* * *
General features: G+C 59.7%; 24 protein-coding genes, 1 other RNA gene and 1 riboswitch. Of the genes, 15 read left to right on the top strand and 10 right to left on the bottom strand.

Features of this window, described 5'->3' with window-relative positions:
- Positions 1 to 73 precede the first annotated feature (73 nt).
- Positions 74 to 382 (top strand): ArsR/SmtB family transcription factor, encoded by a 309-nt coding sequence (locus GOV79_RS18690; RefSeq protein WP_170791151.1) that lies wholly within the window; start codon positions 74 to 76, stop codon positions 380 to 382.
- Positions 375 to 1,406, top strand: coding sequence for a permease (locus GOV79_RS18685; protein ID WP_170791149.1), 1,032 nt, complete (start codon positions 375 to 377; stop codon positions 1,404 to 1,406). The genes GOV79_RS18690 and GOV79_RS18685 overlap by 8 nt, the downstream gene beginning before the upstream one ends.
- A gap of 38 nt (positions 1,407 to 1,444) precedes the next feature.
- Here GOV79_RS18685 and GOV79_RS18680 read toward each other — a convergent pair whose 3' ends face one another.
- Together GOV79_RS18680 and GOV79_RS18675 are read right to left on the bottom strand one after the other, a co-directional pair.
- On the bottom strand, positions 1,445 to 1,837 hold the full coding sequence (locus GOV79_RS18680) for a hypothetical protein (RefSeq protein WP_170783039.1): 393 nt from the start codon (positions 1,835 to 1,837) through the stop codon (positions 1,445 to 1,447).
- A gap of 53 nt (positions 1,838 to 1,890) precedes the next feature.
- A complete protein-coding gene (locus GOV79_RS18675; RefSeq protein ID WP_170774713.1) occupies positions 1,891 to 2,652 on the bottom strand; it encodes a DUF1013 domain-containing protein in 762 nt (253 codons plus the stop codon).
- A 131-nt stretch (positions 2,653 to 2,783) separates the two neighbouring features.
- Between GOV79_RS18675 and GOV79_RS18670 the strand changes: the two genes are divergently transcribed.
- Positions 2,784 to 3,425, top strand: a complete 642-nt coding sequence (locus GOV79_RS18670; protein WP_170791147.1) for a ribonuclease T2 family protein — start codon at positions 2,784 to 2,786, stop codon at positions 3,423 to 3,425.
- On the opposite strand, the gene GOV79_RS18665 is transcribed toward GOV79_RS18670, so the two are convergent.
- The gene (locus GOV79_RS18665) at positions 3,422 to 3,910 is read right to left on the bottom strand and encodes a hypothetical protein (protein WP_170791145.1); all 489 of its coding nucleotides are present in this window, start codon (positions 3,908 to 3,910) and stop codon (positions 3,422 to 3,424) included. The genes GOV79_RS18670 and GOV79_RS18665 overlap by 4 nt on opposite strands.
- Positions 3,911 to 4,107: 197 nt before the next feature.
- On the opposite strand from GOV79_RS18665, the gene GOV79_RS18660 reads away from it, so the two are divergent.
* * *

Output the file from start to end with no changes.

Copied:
General features: G+C 59.7%; 24 protein-coding genes, 1 other RNA gene and 1 riboswitch. Of the genes, 15 read left to right on the top strand and 10 right to left on the bottom strand.

Features of this window, described 5'->3' with window-relative positions:
- Positions 1 to 73 precede the first annotated feature (73 nt).
- Positions 74 to 382 (top strand): ArsR/SmtB family transcription factor, encoded by a 309-nt coding sequence (locus GOV79_RS18690; RefSeq protein WP_170791151.1) that lies wholly within the window; start codon positions 74 to 76, stop codon positions 380 to 382.
- Positions 375 to 1,406, top strand: coding sequence for a permease (locus GOV79_RS18685; protein ID WP_170791149.1), 1,032 nt, complete (start codon positions 375 to 377; stop codon positions 1,404 to 1,406). The genes GOV79_RS18690 and GOV79_RS18685 overlap by 8 nt, the downstream gene beginning before the upstream one ends.
- A gap of 38 nt (positions 1,407 to 1,444) precedes the next feature.
- Here GOV79_RS18685 and GOV79_RS18680 read toward each other — a convergent pair whose 3' ends face one another.
- Together GOV79_RS18680 and GOV79_RS18675 are read right to left on the bottom strand one after the other, a co-directional pair.
- On the bottom strand, positions 1,445 to 1,837 hold the full coding sequence (locus GOV79_RS18680) for a hypothetical protein (RefSeq protein WP_170783039.1): 393 nt from the start codon (positions 1,835 to 1,837) through the stop codon (positions 1,445 to 1,447).
- A gap of 53 nt (positions 1,838 to 1,890) precedes the next feature.
- A complete protein-coding gene (locus GOV79_RS18675; RefSeq protein ID WP_170774713.1) occupies positions 1,891 to 2,652 on the bottom strand; it encodes a DUF1013 domain-containing protein in 762 nt (253 codons plus the stop codon).
- A 131-nt stretch (positions 2,653 to 2,783) separates the two neighbouring features.
- Between GOV79_RS18675 and GOV79_RS18670 the strand changes: the two genes are divergently transcribed.
- Positions 2,784 to 3,425, top strand: a complete 642-nt coding sequence (locus GOV79_RS18670; protein WP_170791147.1) for a ribonuclease T2 family protein — start codon at positions 2,784 to 2,786, stop codon at positions 3,423 to 3,425.
- On the opposite strand, the gene GOV79_RS18665 is transcribed toward GOV79_RS18670, so the two are convergent.
- The gene (locus GOV79_RS18665) at positions 3,422 to 3,910 is read right to left on the bottom strand and encodes a hypothetical protein (protein WP_170791145.1); all 489 of its coding nucleotides are present in this window, start codon (positions 3,908 to 3,910) and stop codon (positions 3,422 to 3,424) included. The genes GOV79_RS18670 and GOV79_RS18665 overlap by 4 nt on opposite strands.
- Positions 3,911 to 4,107: 197 nt before the next feature.
- On the opposite strand from GOV79_RS18665, the gene GOV79_RS18660 reads away from it, so the two are divergent.